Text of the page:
Gold and silver prices are significantly higher today as markets expressed concern over the US banking system and the desperate measures being taken by officials to keep the ship afloat, amidst contagion fears.
When the ranking member of the US House Financial Services Committee goes on CNBC to reassure markets about the current turmoil then one would hope we might see some calm. But when that same member refers to the disaster that is Silicon Valley Bank as ‘Silicone’ Valley Bank then there might be even more cause for concern than there was prior to her appearance.
Congresswoman Maxine Waters was on CNBC in an attempt to let markets know that the US financial system and central banks have had their warning and they are listening, but does anyone believe them? It seems that the markets are perhaps a little tired of being reassured by US officials. After all, these are the same officials who were telling us about 18 months ago that inflation was transitory and there was no need to increase rates.
This same central bank now looks like a swan trying to escape a hungry piranha – trying to look good whilst paddling like a maniac below the surface. The Fed has been forced to put in place a guaranteed facility in order to protect U.S. banks from a potential $600 billion in loss from their bond portfolios.
Everyone is asking if there really is no limit to the Fed’s balance sheet. And it seems Maxine Waters has answered this loud and clear – nope, there really isn’t. They are happy to guarantee any kind of crap in order to keep the charade going.
The Federal Reserve’s guaranteed facility would enable banks to convert their distressed assets, such as the treasury portfolio of SVB that lost $1.8 billion, into cash without incurring any losses. It appears to be a form of Fed bailout, yet in order to address inflation, it’s likely that the Federal Reserve will raise interest rates once again (tighten monetary policy), which is what caused the bond portfolio’s initial value decline.
See Jim Rickards’ reaction to the Fed’s moves:
I have a 15-year old car with 221,000 miles on it. I’m hoping Jay Powell will accept it as collateral at par (what I paid for it) instead of market value (zero). Worth a try. That’s what they’re doing with underwater bonds in the entire banking system as of tonight. pic.twitter.com/t1K5TQ5bH9
— Jim Rickards (@JamesGRickards) March 13, 2023
The collapse of Silicon Valley Bank has drawn attention to the possibility that higher bond yields and lower prices may not have been adequately taken into account or hedged elsewhere in the financial system. This is despite all of the warning signs just six months ago in the UK pension crisis.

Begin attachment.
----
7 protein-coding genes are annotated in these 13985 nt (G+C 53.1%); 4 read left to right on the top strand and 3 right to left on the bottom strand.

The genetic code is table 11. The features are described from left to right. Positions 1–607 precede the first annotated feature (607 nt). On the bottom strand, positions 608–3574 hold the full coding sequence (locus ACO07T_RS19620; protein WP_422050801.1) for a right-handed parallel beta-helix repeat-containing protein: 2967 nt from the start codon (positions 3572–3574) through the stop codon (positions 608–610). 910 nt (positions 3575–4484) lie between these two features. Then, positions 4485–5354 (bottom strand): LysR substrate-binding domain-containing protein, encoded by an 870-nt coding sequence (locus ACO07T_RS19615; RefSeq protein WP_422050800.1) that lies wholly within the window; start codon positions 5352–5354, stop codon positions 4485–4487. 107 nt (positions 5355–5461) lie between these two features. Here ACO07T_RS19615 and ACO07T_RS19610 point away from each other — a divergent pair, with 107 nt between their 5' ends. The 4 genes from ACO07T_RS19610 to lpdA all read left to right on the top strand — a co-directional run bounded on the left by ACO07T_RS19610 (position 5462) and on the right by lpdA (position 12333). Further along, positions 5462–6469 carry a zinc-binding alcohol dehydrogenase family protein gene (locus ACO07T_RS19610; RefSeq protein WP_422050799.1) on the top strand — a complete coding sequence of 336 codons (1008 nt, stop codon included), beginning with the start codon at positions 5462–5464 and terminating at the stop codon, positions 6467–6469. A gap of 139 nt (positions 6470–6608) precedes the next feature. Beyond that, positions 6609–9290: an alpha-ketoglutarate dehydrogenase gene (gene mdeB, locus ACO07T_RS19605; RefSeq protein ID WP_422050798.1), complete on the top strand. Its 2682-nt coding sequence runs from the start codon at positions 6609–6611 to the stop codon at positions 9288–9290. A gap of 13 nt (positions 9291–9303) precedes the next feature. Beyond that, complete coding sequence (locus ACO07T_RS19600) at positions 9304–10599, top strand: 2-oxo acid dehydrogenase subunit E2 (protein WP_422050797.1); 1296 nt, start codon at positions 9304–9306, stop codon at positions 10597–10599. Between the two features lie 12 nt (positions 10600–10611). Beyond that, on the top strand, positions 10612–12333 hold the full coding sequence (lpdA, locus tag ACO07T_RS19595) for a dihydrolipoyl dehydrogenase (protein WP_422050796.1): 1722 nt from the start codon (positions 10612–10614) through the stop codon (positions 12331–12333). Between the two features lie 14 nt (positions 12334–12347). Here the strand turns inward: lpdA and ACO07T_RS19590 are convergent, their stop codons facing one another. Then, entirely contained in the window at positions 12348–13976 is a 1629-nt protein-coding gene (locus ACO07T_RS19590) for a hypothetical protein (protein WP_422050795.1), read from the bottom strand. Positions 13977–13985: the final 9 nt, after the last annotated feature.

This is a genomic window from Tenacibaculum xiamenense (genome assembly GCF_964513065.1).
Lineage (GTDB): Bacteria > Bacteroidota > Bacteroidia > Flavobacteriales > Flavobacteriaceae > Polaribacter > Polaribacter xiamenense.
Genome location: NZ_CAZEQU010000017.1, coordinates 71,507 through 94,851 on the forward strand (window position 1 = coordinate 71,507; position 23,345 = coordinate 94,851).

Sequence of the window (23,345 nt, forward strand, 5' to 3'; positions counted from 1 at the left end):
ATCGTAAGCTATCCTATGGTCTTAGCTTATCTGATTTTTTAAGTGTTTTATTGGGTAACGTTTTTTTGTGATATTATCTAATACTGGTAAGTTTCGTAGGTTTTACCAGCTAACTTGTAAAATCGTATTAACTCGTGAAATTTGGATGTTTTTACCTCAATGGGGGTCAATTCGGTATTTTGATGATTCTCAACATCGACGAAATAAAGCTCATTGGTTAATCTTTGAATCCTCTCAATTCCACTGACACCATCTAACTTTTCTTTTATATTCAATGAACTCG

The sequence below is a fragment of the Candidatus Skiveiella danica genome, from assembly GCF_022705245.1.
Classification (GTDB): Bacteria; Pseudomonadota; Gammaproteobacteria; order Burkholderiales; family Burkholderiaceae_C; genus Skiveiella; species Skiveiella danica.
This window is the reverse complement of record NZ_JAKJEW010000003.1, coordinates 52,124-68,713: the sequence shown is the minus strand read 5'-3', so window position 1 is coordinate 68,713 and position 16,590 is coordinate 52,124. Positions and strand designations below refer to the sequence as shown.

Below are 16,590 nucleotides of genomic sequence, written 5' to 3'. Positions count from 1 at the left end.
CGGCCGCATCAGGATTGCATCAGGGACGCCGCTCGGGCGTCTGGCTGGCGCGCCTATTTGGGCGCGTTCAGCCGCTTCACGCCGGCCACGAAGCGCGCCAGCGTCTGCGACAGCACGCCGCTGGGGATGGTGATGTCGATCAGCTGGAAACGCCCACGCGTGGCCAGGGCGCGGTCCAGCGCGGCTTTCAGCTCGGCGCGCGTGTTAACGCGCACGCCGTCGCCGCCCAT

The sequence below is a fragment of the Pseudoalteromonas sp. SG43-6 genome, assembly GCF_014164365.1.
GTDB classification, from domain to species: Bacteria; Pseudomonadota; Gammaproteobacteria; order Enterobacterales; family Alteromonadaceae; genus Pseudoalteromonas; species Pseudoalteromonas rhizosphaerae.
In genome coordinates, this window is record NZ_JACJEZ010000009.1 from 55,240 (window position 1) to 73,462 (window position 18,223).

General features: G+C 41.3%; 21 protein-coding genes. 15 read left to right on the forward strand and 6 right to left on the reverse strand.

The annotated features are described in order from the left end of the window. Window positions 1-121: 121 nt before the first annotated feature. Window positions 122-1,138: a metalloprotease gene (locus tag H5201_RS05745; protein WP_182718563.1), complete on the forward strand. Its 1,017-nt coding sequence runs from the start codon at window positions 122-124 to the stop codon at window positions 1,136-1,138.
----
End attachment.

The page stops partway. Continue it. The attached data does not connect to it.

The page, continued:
Speaking of the UK economy…despite the HSBC rescue of SVB, that was announced overnight, the FTSE has fallen harder and faster than it did following the Truss budget. The UK government is working hard and fast to prevent mass contagion from the SVB collapse. Support may still be needed for tech firms that had funds tied up in parts of SVB. This is in addition to whatever fallout comes from the worldwide pain felt across stocks.
What Happens to Europe Now?
And what about in Europe? Credit Suisse, which is embedded in the European banking system and is a key player in its stability, has seen its credit default swaps hit new highs this morning, sending the share price plummeting. Yes, the Swiss bank might have its own range of problems but what does this bank, and SVB and ALL banks have in common??
Rising interest rates. Or more specifically interest rates that have been rising far too late, by too little and not for long enough.
🚨 BREAKING 🚨 CREDIT SUISSE’S DEFAULT SWAPS HIT NEW ALL TIME HIGH
— Wall Street Silver (@WallStreetSilv) March 13, 2023
How will the ECB react? To ignore these alarm bells from across (both) ponds, would be to ignore a hammer over the head. After eight years of low interest rates, the 300 basis-point tightening since July is likely having a much more pronounced impact on the eurozone than other economies.
Europe was already heading toward recession before the pandemic, and its recovery has been slow. Additionally, Europeans are more inclined to save through bonds than stocks, so retail investors are also suffering from decreased bond values. Therefore, it might be wise to exercise caution before pushing ahead with any further 50 basis-point rate increases.
Ultimately how this will play out and how long the game will take we don’t know. In truth we’re surprised it’s gone on as long as it has. One thing we do know is that gold and silver are coming to the fore and playing along exactly as they’re supposed to.
10-03-2023 1834.95 1861.25 1530.35 1539.44 1731.09 1743.62
09-03-2023 1817.50 1831.40 1530.52 1536.73 1721.35 1731.77
08-03-2023 1813.35 1816.30 1531.74 1537.86 1719.60 1724.03
07-03-2023 1843.05 1826.55 1535.63 1529.19 1729.33 1719.88
06-03-2023 1851.70 1849.05 1539.87 1538.78 1740.78 1733.67
03-03-2023 1845.55 1841.15 1538.45 1537.36 1738.69 1737.31
02-03-2023 1831.75 1836.20 1529.33 1537.08 1723.86 1731.54
01-03-2023 1833.50 1841.25 1521.81 1532.84 1720.19 1725.80
28-02-2023 1810.20 1824.60 1498.66 1502.92 1705.93 1714.94
27-02-2023 1809.05 1818.65 1512.00 1512.75 1714.26 1717.35
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